Financial language is not always boring: it can be picturesque!

If you’re a golden boy, you will certainly notice in the business press that blue chip companies often hold cash cows in their portfolios, i.e. products or assets that generate above-the-average cash flows over long periods. Innovators hope their products will become leading high-growth stars or rising stars in a dynamic market. On the contrary, they try to stay away from failed projects or dogs that need to be sold off as quickly as possible.


In the stock exchange, most blue chips prefer a bull or bullish market, one that rises like bull horns when the Spanish or Mexican torero brushes against the gasping animal’s head with his red cape. It’s just a simple, vivid term for “positive trend in the market”, as opposed to a bear or bearish market, which goes down like bear claws.

After a price trough, the market goes back up skyrocketing, booming or following a brief but intense meteoric rise, jumping to records highs and peaking before a major slamming on of the brakes, plunging it back into the red, into bearish sentiment. But why did prices fall back down? Maybe because the market hit a ceiling before it came crashing down? Or maybe the sluggish economy took a toll on investors’ irrational euphoria, popping the bubble that has been inflated, fuelled by illusory prospects. Forget it, this crumbling market was just a failed soufflé rising… Now it is in the doldrums, stuck in the middle of the Pacific Ocean in an area of light winds.


In mergers and acquisitions, when a corporate raider has its heart finally set on a target, it may decide to go the hard way by playing the black knight, that is, the initiator of an unsolicited or hostile takeover bid. The thing is, the poor little target has a better friend than the undesirable black knight—the white knight, who is wealthy enough to counterbid the despicable buyer. And if the white knight is not available for this rescue operation, then the target in distress might be able to use its secret WMDs.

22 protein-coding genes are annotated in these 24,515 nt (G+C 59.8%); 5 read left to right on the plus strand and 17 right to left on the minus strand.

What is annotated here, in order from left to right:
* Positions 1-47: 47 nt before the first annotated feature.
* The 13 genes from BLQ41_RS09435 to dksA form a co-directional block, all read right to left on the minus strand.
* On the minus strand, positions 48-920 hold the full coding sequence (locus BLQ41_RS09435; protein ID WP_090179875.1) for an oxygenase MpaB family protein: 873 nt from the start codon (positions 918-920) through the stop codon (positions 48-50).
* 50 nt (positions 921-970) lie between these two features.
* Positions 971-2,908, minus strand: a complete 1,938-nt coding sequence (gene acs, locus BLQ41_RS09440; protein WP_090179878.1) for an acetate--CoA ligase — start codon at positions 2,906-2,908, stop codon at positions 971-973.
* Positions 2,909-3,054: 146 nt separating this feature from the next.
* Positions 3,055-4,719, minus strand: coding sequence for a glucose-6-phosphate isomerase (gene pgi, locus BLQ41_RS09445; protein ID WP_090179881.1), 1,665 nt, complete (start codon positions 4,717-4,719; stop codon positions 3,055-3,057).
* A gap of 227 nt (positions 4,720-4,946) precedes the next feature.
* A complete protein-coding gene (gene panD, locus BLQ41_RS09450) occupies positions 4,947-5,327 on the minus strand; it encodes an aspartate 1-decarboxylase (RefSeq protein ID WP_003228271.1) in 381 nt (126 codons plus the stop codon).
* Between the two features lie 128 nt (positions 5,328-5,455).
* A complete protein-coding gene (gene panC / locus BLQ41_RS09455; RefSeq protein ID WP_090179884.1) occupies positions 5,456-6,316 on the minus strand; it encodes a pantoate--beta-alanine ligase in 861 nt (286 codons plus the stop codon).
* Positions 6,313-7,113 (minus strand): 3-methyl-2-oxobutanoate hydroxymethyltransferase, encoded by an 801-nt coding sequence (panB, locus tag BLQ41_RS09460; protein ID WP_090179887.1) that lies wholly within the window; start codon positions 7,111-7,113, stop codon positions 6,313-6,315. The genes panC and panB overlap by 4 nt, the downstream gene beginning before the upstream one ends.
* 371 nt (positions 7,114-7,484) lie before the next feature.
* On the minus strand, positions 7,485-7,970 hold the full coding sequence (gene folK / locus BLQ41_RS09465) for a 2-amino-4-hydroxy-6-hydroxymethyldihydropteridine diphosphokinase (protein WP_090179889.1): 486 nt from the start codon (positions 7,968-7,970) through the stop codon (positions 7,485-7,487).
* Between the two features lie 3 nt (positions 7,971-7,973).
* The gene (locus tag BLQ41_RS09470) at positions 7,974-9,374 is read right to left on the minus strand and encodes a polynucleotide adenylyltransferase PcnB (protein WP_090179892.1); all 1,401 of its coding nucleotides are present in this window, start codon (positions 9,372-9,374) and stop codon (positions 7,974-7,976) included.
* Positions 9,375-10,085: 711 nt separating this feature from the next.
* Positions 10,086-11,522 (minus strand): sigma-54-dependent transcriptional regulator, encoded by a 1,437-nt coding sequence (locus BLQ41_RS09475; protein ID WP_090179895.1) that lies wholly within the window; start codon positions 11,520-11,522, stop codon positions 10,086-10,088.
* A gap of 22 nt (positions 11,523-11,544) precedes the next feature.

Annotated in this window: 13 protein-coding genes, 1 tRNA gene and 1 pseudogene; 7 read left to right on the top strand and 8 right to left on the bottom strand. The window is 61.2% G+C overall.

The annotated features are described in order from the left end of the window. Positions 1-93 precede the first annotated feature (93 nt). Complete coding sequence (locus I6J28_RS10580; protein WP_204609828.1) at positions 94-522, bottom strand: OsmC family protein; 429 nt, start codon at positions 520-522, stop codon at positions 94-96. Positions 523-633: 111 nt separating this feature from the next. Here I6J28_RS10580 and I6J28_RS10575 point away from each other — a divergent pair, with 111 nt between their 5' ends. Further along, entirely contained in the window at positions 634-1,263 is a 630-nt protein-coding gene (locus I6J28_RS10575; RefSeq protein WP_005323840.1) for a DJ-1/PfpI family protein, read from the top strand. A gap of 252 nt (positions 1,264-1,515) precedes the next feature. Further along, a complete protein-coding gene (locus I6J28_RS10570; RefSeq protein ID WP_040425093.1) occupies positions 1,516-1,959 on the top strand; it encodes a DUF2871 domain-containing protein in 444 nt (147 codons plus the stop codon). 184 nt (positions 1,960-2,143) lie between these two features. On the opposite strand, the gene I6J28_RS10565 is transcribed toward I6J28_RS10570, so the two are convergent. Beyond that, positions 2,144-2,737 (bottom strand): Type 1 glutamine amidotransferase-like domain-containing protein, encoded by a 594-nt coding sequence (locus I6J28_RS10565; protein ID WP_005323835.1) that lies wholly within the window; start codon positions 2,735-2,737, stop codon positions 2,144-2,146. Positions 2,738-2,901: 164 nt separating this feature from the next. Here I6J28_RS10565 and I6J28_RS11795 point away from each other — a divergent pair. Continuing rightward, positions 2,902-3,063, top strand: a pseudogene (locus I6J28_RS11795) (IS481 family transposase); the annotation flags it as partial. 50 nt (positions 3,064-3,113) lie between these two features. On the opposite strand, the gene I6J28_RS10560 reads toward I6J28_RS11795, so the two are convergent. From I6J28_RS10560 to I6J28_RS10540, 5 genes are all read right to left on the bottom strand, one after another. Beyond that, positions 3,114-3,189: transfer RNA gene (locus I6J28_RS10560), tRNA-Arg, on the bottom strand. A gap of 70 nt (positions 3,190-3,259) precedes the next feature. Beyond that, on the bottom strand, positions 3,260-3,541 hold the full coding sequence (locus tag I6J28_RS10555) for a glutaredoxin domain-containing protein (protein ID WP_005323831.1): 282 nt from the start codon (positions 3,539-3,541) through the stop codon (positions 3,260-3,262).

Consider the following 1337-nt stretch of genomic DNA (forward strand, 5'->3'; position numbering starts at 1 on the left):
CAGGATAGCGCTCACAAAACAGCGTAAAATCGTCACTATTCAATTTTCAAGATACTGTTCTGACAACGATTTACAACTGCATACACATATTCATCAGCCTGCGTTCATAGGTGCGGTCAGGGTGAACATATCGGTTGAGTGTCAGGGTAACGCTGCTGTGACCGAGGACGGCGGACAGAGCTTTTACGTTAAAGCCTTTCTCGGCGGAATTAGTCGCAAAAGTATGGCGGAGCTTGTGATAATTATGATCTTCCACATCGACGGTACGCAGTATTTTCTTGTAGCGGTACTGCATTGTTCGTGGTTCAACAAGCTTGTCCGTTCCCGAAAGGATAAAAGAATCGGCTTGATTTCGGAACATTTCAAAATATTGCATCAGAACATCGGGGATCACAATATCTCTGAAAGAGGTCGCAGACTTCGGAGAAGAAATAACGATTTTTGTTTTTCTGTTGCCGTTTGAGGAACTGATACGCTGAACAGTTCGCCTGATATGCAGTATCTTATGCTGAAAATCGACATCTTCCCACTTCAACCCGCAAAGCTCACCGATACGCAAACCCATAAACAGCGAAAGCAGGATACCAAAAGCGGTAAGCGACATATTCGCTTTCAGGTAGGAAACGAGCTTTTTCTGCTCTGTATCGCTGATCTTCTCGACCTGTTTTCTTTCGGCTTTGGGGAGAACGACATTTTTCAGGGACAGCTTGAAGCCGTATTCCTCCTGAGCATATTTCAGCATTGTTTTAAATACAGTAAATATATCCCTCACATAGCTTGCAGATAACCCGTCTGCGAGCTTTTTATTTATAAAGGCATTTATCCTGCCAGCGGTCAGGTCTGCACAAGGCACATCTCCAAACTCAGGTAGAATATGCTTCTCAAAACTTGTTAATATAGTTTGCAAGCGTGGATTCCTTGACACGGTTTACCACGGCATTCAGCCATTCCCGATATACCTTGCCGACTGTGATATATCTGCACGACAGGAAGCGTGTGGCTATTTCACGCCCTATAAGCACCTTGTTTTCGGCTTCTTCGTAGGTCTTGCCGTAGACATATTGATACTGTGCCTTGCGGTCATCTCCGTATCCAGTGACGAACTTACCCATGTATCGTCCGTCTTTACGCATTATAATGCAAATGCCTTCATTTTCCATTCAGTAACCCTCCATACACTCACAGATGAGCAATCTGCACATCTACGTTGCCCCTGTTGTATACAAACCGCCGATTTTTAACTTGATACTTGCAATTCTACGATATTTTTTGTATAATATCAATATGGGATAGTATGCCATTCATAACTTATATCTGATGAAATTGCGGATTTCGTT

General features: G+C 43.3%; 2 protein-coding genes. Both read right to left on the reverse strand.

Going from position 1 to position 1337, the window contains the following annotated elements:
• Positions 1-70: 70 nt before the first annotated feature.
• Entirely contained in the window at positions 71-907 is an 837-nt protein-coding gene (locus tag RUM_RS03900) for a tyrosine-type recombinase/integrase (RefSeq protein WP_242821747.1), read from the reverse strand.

What if it decided to implement its Pac-Man defence strategy by launching its own tender offer against the opponent like Elf did against TotalFina in 1999 (in vain by the way)? Now the boot is on the other foot, right? The potential victim may also use poison pills, by issuing securities with special clauses that make the company unattractive in the event of a change in ownership. It is almost the same principle as the shark repellent, consisting in including special clauses in the company’s by-laws that make it unattractive to potential buyers. Another good deterrent would be to provide for a massive golden parachute for the company’s boss that is triggered automatically if the buyer wants to fire them after the takeover. The company can also choose to use its crown jewels defence, by placing its best assets in an entity that is easy to sell to a friendly company, making the purchase less attractive. But if the buyer is rolling in it and believes the target is a golden opportunity or a money spinner, then the target is doomed.

There are also many, many colourful terms in the derivatives industry, with butterflies, straddles, strangles, barrier options, lookback options, and lots of fun things, but that’s another story for another day!